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Of the marvel that Sir Galahad saw and heard in the
tomb, and how he made Melias knight.

NOW lead me thither, said Galahad.  And so they did, all
armed save his helm.  Now, said the good man, go to
the tomb and lift it up.  So he did, and heard a great
noise; and piteously he said, that all men might hear it:
Sir Galahad, the servant of Jesu Christ, come thou not
nigh me, for thou shalt make me go again there where I
have been so long.  But Galahad was nothing afraid, but
lifted up the stone; and there came out so foul a smoke,
and after he saw the foulest figure leap thereout that ever
he saw in the likeness of a man; and then he blessed him
and wist well it was a fiend.  Then heard he a voice say
Galahad, I see there environ about thee so many angels
that my power may not dere thee{sic}  Right so Sir Galahad
saw a body all armed lie in that tomb, and beside him a
sword.  Now, fair brother, said Galahad, let us remove
this body, for it is not worthy to lie in this churchyard,
for he was a false Christian man.  And therewith they all
departed and went to the abbey.  And anon as he was
unarmed a good man came and set him down by him and
said:  Sir, I shall tell you what betokeneth all that ye saw
in the tomb; for that covered body betokeneth the
duresse of the world, and the great sin that Our Lord
found in the world.  For there was such wretchedness
that the father loved not the son, nor the son loved not
the father; and that was one of the causes that Our Lord
took flesh and blood of a clean maiden, for our sins were
so great at that time that well-nigh all was wickedness.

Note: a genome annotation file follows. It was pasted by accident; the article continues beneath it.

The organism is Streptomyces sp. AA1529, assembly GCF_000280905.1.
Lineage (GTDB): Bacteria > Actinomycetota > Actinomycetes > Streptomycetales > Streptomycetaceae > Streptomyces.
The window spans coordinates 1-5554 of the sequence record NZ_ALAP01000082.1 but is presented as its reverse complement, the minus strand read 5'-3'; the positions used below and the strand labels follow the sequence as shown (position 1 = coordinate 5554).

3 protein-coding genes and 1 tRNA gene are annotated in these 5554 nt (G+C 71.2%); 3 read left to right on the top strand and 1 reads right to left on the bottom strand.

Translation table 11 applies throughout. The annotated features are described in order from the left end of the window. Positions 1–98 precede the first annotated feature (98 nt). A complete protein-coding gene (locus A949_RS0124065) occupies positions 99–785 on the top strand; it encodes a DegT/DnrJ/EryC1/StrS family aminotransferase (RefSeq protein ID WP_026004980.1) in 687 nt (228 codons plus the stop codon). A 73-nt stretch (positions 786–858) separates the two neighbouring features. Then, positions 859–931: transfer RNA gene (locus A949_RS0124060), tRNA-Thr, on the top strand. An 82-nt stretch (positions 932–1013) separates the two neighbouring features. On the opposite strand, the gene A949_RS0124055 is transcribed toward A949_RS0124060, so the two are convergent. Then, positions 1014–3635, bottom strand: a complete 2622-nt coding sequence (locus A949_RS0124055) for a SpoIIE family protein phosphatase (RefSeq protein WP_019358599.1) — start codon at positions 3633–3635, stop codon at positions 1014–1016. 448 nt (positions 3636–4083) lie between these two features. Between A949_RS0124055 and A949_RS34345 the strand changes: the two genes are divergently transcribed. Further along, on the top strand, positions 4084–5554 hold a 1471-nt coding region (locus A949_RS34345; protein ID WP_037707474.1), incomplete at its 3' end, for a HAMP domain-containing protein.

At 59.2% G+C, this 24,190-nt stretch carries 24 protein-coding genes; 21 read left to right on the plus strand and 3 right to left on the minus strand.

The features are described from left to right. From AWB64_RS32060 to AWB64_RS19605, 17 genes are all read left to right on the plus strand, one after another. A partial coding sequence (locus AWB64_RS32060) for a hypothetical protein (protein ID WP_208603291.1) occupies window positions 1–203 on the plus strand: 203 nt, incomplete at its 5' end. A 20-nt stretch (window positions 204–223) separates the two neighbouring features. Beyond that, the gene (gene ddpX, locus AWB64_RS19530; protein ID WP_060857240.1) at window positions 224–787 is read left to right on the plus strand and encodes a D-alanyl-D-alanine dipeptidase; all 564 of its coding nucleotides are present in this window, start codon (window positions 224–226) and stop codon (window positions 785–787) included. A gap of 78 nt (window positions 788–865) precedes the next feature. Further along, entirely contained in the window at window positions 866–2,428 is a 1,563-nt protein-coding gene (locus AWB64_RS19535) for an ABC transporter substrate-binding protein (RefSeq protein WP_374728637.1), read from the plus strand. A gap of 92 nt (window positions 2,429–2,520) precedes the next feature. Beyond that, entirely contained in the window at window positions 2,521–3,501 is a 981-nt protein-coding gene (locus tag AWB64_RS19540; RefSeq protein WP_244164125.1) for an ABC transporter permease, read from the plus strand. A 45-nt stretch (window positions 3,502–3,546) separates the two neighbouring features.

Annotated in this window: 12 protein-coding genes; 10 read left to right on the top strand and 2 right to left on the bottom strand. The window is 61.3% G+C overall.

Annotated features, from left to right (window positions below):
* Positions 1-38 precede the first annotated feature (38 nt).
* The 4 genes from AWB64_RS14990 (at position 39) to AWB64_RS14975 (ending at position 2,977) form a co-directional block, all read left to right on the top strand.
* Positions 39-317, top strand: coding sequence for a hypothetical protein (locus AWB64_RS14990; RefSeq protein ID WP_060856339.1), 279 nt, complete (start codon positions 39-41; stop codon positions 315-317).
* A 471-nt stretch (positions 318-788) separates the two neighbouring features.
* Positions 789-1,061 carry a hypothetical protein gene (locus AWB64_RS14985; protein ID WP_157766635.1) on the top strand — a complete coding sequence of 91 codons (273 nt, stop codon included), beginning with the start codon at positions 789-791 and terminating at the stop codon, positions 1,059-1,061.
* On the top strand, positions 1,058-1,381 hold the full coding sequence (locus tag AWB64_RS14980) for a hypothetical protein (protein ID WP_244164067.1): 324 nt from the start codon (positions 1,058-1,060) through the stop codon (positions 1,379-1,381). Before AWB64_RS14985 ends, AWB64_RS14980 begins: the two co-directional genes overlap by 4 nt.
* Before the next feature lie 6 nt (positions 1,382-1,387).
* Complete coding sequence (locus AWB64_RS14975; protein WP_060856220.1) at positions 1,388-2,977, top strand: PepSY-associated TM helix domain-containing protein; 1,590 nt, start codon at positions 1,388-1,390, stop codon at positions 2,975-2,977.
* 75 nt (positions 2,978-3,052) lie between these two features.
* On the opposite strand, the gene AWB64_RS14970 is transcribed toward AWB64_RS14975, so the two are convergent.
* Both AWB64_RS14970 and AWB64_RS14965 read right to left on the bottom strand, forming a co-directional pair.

Truly, said Galahad, I believe you right well.

So Sir Galahad rested him there that night; and upon
the morn he made the squire knight, and asked him his
name, and of what kindred he was come.  Sir, said he,
men calleth me Melias de Lile, and I am the son of the
King of Denmark.  Now, fair sir, said Galahad, sith
that ye be come of kings and queens, now look that
knighthood be well set in you, for ye ought to be a mirror
unto all chivalry.  Sir, said Sir Melias, ye say sooth.  But,
sir, sithen ye have made me a knight ye must of right
grant me my first desire that is reasonable.  Ye say sooth,
said Galahad.  Melias said:  Then that ye will suffer me
to ride with you in this quest of the Sangreal, till that some
adventure depart us.  I grant you, sir.

Then men brought Sir Melias his armour and his spear
and his horse, and so Sir Galahad and he rode forth all
that week or they found any adventure.  And then upon a
Monday in the morning, as they were departed from an
abbey, they came to a cross which departed two ways, and
in that cross were letters written that said thus:  Now, ye
knights errant, the which goeth to seek knights adventurous,
see here two ways; that one way defendeth thee that
thou ne go that way, for he shall not go out of the way
again but if he be a good man and a worthy knight; and
if thou go on the left hand, thou shalt not lightly there
win prowess, for thou shalt in this way be soon assayed.
Sir, said Melias to Galahad, if it like you to suffer me to
take the way on the left hand, tell me, for there I shall well
prove my strength.  It were better, said Galahad, ye rode
not that way, for I deem I should better escape in that way
than ye.  Nay, my lord, I pray you let me have that
adventure.  Take it in God's name, said Galahad.